Russian health officials have proposed depriving medics of promised coronavirus payouts if they refuse to vaccinate against the infection, the Medvestnik medical news website has reported.
President Vladimir Putin this spring promised monthly bonuses ranging from $300 to $1,000 for doctors and other medical professionals treating Covid-19 patients. Russian doctors have since reported being underpaid or not receiving the bonuses at all, prompting the federal government to intervene and force regional authorities to distribute the money.
The Health Ministry’s research institute for healthcare organization and informatization said in an analytical paper that “the state has the right to set conditions” for the bonuses, Medvestnik reported Monday.
“We believe that getting vaccinated against Covid-19 should be set as a condition for medical workers receiving certain social support measures,” the proposal reportedly states.
Exceptions would be made for medical professionals who cannot get the vaccine because it could cause them harm or for other objective reasons, it adds.
A survey of more than 3,000 Russian healthcare professionals last month said that more than half of them would not take the highly touted vaccine. Putin announced around that time that Russia was the first country to register its vaccine against Covid-19, though final trials of its long-term safety and effectiveness got underway only last week.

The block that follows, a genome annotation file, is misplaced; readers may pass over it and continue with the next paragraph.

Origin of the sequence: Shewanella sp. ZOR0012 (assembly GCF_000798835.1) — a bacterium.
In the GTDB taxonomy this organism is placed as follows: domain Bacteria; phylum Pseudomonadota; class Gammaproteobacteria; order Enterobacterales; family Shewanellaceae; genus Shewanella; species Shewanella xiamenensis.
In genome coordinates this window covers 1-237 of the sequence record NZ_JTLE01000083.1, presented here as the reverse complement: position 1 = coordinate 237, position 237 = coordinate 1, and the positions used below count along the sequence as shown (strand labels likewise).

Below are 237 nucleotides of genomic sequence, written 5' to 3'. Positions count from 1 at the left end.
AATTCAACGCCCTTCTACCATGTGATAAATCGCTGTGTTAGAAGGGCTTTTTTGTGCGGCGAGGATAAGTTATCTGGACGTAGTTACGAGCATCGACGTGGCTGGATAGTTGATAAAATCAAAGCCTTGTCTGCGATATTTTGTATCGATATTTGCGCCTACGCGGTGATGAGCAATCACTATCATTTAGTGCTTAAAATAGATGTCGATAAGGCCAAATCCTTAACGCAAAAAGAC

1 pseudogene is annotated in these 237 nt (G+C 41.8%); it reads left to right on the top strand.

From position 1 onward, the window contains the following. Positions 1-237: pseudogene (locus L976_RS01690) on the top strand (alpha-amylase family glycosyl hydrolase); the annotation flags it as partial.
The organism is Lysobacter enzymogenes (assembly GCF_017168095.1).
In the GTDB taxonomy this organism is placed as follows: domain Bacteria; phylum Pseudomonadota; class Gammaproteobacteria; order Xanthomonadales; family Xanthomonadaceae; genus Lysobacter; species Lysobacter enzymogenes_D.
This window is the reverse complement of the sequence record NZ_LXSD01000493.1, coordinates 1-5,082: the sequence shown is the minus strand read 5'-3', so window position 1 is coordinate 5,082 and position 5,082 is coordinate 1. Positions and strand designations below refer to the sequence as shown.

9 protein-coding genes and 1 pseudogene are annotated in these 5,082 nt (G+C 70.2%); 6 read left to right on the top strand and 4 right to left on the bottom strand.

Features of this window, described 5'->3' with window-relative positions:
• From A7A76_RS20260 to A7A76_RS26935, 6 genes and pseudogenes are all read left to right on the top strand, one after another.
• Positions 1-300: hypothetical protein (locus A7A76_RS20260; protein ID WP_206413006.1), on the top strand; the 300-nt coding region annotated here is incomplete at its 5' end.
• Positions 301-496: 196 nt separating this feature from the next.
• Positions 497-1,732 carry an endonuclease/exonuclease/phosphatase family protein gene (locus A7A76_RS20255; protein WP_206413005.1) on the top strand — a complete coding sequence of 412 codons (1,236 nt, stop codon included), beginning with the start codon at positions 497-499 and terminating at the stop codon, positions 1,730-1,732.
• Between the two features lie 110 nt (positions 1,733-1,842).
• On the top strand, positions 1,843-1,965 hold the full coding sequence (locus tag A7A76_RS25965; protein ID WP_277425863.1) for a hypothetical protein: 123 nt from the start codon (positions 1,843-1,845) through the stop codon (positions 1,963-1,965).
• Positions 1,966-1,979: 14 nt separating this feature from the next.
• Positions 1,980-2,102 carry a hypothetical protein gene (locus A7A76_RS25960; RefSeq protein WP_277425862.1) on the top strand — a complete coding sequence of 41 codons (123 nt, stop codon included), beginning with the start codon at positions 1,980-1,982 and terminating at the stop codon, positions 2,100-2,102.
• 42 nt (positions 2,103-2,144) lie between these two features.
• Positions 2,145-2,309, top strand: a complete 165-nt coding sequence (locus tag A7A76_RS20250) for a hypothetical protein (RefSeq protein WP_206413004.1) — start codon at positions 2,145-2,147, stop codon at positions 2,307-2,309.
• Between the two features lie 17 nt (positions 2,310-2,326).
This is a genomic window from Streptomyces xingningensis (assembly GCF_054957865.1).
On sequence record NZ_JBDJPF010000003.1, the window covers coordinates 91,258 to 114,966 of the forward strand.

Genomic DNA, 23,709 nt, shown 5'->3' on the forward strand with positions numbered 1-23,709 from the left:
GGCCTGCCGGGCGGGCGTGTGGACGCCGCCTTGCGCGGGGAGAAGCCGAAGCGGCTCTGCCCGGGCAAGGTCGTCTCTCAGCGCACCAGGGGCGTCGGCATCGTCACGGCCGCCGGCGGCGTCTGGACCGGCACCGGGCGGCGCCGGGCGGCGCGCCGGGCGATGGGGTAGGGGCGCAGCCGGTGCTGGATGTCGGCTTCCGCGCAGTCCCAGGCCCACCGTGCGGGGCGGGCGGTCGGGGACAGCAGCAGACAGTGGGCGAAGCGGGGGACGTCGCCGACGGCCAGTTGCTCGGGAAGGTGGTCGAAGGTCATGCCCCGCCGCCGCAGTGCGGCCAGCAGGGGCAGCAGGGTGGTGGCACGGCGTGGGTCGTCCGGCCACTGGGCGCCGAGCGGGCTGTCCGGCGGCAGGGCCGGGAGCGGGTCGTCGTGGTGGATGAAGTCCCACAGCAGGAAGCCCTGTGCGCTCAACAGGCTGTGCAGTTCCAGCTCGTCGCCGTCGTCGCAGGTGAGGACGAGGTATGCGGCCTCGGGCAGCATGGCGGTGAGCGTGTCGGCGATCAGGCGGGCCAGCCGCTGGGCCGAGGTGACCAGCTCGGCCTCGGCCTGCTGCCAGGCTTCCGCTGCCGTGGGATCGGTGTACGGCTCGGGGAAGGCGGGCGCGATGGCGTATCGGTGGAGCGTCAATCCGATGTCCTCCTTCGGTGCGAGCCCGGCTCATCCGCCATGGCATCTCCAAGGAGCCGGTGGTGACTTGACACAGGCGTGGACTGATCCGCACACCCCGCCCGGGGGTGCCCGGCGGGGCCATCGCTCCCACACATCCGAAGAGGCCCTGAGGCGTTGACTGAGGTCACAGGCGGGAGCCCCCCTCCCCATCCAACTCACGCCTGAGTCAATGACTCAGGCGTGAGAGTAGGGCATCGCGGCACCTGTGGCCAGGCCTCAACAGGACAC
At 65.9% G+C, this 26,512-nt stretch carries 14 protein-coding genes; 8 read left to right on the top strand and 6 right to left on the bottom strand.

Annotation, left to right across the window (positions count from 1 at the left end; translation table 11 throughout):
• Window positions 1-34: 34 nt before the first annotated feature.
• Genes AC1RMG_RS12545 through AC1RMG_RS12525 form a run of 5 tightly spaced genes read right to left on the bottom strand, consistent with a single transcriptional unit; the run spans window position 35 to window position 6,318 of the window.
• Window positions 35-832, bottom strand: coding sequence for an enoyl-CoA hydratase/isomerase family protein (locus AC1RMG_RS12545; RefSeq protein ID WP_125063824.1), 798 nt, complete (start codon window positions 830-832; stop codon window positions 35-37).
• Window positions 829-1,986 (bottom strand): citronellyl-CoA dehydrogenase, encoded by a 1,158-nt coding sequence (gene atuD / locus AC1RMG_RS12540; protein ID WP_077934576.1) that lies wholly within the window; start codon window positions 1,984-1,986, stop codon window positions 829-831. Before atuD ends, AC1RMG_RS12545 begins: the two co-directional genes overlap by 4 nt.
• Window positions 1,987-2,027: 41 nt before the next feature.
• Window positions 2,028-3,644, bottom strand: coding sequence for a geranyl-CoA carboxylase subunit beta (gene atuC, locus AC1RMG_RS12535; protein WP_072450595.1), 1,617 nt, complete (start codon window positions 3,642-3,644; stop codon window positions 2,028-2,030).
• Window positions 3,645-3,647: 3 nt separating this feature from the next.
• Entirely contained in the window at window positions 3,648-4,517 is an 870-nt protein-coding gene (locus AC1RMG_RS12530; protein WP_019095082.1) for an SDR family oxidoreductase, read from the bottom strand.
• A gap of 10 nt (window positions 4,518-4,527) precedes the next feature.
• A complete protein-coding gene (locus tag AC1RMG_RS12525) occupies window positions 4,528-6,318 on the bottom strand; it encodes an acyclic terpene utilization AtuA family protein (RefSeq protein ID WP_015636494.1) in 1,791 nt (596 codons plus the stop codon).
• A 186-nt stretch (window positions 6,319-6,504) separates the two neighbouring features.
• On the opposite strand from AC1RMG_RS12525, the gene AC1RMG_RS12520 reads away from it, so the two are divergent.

Medvestnik said that the analytical paper containing the proposal was deleted from the research institute’s website after Medvestnik published its report.
Health Ministry aide Alexei Kuznetsov told the RBC news website that the ministry was analyzing all expert proposals and stressed the importance of vaccinating medics, who are at greater risk of getting infected. Kuznetsov noted that the ministry adheres to the principle of voluntary vaccination, however.
The institute’s head Olga Kobyakova echoed Kuznetsov’s point that the vaccination should be voluntary.
Russia has confirmed more than 1 million coronavirus cases and more than 18,500 deaths since recording its first infection in March.